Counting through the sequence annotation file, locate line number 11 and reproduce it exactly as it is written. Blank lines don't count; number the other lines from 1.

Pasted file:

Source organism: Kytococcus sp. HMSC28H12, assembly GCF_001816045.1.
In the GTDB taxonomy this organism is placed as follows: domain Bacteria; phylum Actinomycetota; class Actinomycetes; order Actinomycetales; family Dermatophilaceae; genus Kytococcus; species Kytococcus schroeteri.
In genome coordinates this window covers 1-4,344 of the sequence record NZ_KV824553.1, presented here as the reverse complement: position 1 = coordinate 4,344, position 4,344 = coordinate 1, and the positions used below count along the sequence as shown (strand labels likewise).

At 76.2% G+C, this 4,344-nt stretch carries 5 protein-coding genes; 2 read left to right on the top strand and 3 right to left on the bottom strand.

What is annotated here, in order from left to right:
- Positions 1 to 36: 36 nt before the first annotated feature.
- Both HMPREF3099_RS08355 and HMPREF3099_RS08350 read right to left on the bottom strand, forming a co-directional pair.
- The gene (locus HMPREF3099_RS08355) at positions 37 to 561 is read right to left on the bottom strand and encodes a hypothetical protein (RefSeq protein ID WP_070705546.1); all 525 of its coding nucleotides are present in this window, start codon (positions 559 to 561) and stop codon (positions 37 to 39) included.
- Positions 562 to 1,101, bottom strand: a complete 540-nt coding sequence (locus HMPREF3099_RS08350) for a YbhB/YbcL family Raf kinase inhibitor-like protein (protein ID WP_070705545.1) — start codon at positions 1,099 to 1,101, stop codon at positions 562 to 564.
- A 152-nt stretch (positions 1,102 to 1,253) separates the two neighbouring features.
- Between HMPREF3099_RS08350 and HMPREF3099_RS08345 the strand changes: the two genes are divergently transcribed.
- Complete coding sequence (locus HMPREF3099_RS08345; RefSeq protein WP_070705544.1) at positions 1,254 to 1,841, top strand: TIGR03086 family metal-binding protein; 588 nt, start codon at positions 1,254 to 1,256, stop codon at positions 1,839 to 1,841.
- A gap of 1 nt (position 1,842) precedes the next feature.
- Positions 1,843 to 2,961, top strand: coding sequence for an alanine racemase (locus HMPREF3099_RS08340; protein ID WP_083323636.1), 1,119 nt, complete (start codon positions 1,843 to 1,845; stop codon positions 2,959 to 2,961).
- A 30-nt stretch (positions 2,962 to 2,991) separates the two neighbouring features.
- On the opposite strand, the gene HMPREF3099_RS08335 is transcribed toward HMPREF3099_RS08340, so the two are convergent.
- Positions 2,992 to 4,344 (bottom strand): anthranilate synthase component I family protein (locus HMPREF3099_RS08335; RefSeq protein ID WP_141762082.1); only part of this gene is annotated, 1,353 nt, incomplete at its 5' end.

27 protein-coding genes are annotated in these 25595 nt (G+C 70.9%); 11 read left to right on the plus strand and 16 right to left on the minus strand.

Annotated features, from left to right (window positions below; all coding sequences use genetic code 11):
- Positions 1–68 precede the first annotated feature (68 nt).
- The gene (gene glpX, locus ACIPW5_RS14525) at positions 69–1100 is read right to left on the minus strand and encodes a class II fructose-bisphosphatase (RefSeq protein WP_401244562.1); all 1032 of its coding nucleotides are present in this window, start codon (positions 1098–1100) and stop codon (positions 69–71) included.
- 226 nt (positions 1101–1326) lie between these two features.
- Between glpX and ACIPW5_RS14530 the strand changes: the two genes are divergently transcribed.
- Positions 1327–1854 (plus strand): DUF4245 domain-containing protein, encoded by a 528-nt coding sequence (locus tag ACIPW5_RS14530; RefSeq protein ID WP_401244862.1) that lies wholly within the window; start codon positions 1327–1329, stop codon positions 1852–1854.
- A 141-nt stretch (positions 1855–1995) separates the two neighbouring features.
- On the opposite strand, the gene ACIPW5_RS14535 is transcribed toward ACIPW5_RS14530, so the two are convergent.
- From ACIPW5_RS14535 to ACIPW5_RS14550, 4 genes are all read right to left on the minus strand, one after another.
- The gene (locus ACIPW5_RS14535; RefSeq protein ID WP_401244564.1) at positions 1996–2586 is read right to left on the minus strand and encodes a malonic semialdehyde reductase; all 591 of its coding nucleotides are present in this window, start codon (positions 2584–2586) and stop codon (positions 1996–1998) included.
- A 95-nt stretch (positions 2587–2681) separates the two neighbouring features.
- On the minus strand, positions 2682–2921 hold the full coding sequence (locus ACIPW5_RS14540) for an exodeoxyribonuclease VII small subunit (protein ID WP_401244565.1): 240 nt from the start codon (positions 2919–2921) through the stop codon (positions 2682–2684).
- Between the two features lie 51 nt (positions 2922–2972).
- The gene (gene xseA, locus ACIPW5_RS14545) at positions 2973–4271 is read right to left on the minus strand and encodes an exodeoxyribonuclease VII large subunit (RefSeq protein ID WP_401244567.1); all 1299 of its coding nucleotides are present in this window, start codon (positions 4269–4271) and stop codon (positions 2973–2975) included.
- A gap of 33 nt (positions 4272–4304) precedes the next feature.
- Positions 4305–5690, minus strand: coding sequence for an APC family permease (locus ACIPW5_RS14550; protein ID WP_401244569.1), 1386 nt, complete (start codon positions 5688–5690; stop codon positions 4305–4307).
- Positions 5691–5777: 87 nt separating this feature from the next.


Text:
- Between HMPREF3099_RS08350 and HMPREF3099_RS08345 the strand changes: the two genes are divergently transcribed.